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China's state TV regulator has banned the showing of effeminate men and has called for the promotion of more 'masculine' role models.
The Asian superpower is in the midst of a 'national rejuvenation', according to the Associated Press, and they don't want any more 'sissy men' (China's words, not ours) on their small screens.
President Xi Jinping Communist Party will now be putting business, education, culture and religion under the microscope to see if they uphold the country's values.
One of those targets is to 'resolutely put an end to sissy men and other abnormal aesthetics' on the TV. China's state regulator used the derogatory word 'niang pao' during their announcement, which translates to 'girlie guns'.
They want to end any sort of influence popping up from neighbours South Korea and Japan, where the porcelain faces of pretty men have skyrocketed to stardom in product commercials and in pop culture.
The country fears this lack of promotion of 'masculine men' will emasculate the younger generations. Instead, they want China to stand in these arenas as tough and strong.
China wants to ban the promotion of 'vulgar internet celebrities' and 'vigorously promote excellent Chinese traditional culture, revolutionary culture and advanced socialist culture'.
It comes as the country also tries to pivot against the video game industry by banning under-18s from gaming too much.
The new rule means children will only be permitted to play video games for one hour a day, between 8pm-9pm - and exclusively on Fridays, weekends and public holidays, according to the Xinhua state news agency.
The move is designed to protect the physical and mental health of young people - although no doubt the announcement of the ban will have done nothing for the mental health of children in the short term.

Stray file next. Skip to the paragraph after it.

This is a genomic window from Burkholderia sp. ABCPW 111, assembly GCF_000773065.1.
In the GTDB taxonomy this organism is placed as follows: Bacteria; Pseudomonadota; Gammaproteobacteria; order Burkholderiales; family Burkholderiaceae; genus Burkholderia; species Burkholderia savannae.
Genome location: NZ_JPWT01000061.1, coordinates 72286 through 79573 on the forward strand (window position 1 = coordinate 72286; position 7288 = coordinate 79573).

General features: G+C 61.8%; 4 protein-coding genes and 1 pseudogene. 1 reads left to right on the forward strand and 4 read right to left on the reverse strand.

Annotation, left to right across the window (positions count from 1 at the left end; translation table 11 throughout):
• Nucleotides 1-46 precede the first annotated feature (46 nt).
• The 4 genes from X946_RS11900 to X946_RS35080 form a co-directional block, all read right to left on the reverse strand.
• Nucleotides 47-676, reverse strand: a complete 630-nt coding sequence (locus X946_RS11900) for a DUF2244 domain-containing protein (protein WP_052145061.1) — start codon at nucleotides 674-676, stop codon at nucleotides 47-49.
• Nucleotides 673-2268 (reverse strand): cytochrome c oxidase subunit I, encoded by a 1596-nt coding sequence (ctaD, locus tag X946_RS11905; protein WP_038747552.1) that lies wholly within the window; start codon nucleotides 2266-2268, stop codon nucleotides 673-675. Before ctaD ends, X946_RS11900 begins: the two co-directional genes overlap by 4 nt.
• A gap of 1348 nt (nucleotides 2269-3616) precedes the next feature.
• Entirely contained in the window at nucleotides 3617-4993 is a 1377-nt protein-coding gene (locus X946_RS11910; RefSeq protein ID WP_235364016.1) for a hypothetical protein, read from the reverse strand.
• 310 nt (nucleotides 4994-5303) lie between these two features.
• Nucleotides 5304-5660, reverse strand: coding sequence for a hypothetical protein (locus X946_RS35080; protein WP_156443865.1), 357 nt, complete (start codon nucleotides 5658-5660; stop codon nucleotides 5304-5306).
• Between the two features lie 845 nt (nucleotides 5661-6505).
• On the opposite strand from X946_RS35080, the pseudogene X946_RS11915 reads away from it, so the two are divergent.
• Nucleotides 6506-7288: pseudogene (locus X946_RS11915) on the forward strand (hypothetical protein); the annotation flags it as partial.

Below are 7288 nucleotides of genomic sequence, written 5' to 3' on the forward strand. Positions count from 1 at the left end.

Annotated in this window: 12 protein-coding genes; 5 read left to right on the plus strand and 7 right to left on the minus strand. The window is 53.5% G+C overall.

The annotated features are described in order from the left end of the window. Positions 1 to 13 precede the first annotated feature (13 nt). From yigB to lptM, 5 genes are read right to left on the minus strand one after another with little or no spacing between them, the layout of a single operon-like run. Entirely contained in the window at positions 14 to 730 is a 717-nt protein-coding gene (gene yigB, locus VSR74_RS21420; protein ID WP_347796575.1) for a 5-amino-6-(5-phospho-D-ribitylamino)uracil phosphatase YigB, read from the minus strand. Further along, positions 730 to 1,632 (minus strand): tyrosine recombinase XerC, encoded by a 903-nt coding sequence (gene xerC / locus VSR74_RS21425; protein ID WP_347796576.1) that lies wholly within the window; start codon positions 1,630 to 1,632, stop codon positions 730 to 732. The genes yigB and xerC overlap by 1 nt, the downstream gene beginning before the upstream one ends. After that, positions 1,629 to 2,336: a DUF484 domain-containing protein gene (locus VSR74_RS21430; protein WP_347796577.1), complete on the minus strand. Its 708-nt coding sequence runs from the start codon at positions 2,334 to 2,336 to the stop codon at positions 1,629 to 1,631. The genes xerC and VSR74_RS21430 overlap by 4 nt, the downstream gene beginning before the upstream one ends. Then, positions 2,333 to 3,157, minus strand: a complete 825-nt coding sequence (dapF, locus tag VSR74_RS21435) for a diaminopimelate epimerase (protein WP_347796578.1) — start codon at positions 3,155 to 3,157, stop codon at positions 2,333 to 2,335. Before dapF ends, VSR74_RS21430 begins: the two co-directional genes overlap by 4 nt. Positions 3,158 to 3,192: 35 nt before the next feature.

The rules represent a new, firmer clampdown on children's gaming time. Back in 2019, China limited under-18s to 90 minutes any day of the week, and three hours a day on holidays.
China is cracking down on tech companies. Credit: PA
Last week, it was announced that Chinese regulators are to exercise greater control over the algorithms used by the country's technology firms to personalise and recommend content.
The country's internet watchdog, the Cyberspace Administration of China, released a draft proposal of 'algorithm recommendation management regulations' aimed at managing how technology companies use algorithms when providing services to consumers.
The move aims to strengthen data privacy and consumer rights, as well as curtailing anti-competitive practices, in order to curb the outsized influence of technology companies.
Under the draft regulations, companies must disclose the basic principles, purpose and operation mechanism of its algorithm recommendation services, and must include convenient options for users to turn these off.
Algorithms should also not be used in ways that may cause addictive behaviours in users, or induce them to spend excessively - although it is not yet clear how this would be enforced.
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